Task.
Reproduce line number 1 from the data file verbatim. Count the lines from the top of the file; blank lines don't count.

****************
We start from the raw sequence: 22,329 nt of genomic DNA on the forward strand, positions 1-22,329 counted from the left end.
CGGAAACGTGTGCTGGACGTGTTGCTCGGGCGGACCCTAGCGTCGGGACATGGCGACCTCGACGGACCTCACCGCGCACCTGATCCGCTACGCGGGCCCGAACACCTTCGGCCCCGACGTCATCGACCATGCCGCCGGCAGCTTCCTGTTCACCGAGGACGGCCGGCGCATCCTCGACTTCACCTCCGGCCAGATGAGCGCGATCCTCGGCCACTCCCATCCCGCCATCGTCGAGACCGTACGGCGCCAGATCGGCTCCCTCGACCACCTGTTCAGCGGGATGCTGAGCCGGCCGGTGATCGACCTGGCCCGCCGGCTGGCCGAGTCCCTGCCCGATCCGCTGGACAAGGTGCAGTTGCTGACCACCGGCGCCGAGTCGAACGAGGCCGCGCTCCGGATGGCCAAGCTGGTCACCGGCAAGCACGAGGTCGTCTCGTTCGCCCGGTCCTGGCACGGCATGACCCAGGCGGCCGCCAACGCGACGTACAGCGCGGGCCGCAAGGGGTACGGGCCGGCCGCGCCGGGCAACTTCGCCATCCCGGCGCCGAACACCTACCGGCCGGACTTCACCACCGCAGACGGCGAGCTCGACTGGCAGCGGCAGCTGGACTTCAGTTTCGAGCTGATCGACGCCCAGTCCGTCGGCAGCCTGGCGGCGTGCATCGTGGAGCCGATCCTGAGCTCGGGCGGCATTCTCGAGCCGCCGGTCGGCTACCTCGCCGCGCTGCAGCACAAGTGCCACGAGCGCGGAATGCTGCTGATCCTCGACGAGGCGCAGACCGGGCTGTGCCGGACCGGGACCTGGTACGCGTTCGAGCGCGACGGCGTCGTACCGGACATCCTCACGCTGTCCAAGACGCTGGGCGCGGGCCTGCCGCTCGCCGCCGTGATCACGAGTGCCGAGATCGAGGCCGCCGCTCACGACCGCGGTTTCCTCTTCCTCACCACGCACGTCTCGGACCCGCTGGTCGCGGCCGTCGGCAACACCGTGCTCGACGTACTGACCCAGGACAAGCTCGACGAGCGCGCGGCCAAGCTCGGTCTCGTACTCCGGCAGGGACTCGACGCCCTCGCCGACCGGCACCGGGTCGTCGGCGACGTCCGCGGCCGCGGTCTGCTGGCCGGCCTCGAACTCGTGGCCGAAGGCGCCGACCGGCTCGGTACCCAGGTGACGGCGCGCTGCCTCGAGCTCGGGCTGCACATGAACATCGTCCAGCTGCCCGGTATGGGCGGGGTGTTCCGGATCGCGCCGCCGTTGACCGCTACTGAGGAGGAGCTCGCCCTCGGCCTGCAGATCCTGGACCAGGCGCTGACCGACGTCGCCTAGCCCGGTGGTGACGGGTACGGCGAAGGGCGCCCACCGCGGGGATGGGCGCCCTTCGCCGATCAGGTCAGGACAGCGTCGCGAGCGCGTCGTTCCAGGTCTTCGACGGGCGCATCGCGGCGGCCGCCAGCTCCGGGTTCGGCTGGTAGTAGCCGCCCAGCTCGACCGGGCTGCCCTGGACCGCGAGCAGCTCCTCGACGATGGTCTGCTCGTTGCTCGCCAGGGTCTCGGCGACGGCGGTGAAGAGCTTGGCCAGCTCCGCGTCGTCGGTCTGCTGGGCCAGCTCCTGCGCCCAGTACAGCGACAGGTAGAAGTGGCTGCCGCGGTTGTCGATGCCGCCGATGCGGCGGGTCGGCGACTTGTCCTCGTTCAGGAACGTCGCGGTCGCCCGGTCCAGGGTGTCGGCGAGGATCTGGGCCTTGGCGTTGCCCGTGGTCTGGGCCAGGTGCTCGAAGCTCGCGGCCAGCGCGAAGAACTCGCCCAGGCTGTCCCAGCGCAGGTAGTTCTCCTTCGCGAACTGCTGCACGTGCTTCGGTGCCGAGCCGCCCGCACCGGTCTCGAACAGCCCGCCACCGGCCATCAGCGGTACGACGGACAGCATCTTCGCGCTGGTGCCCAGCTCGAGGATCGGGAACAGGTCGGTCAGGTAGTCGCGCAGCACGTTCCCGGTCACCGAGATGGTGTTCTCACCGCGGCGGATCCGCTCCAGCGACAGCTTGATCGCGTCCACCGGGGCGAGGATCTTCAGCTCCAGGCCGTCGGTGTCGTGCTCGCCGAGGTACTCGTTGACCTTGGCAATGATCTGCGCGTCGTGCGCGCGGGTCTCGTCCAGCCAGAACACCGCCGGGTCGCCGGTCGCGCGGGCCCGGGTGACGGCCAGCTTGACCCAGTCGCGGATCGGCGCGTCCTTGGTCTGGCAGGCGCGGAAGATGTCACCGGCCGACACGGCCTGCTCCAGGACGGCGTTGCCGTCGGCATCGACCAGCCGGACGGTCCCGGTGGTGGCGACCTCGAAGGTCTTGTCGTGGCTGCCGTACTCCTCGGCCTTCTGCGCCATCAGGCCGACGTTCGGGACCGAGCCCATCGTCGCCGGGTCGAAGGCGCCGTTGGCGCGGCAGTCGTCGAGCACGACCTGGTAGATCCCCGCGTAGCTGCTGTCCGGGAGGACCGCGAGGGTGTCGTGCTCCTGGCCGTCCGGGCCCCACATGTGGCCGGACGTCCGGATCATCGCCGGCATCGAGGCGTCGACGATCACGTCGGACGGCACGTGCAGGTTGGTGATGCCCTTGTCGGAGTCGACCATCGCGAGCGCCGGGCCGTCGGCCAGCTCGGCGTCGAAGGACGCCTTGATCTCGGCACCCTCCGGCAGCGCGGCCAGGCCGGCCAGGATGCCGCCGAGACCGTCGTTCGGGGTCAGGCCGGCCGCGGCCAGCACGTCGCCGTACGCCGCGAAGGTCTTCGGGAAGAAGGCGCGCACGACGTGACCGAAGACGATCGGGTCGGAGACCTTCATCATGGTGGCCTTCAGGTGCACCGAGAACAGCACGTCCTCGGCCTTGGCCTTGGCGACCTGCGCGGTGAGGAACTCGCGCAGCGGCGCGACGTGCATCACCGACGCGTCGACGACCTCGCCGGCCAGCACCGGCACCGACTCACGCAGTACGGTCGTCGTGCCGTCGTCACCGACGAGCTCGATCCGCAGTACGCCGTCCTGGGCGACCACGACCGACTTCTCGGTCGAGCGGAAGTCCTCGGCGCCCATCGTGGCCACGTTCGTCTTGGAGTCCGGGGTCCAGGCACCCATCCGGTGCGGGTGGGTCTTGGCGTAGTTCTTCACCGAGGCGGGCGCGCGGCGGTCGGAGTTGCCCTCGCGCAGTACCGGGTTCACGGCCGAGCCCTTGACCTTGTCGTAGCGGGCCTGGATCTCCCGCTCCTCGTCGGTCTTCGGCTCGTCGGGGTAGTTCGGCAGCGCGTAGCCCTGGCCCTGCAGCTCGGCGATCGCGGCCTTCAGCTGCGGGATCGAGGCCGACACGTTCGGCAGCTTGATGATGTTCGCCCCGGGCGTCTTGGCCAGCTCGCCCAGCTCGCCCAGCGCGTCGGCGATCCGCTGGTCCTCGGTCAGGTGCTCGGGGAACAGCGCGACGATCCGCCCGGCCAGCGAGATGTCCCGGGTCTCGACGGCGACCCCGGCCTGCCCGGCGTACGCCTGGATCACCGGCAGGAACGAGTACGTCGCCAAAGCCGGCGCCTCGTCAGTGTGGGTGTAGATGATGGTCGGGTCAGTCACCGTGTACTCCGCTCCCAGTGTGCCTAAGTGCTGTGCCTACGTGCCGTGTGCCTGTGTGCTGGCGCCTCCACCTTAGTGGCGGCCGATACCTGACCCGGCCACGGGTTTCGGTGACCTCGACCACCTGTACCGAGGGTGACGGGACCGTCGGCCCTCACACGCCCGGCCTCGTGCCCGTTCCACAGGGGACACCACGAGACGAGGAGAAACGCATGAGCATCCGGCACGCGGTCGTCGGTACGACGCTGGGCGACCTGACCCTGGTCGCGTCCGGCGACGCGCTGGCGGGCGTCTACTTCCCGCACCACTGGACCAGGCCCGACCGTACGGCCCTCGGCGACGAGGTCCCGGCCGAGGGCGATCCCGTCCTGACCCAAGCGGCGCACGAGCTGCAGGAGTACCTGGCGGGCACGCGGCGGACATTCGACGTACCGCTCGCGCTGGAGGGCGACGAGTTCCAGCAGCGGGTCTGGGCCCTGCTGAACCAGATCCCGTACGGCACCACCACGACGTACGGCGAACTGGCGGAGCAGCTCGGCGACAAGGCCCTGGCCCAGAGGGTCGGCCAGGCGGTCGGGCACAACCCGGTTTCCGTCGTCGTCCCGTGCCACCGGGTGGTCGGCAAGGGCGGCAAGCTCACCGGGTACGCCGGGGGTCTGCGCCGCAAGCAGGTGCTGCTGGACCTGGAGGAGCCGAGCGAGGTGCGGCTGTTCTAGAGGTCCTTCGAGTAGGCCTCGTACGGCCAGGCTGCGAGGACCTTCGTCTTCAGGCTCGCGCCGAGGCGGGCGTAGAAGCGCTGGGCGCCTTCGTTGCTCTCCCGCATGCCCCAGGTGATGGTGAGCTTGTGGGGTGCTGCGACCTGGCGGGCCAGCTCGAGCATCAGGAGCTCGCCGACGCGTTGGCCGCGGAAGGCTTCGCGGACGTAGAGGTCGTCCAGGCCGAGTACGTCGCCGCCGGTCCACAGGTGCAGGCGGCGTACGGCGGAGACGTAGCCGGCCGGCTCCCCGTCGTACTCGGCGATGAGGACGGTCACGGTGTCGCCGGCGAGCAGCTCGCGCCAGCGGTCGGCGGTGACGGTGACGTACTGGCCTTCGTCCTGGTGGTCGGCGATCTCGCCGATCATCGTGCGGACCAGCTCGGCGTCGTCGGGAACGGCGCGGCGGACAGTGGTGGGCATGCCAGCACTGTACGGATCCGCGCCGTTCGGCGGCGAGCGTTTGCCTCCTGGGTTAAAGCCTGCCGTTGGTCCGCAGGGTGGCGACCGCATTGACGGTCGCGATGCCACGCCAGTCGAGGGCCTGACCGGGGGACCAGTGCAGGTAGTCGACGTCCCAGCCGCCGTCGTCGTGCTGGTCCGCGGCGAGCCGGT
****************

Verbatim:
We start from the raw sequence: 22,329 nt of genomic DNA on the forward strand, positions 1-22,329 counted from the left end.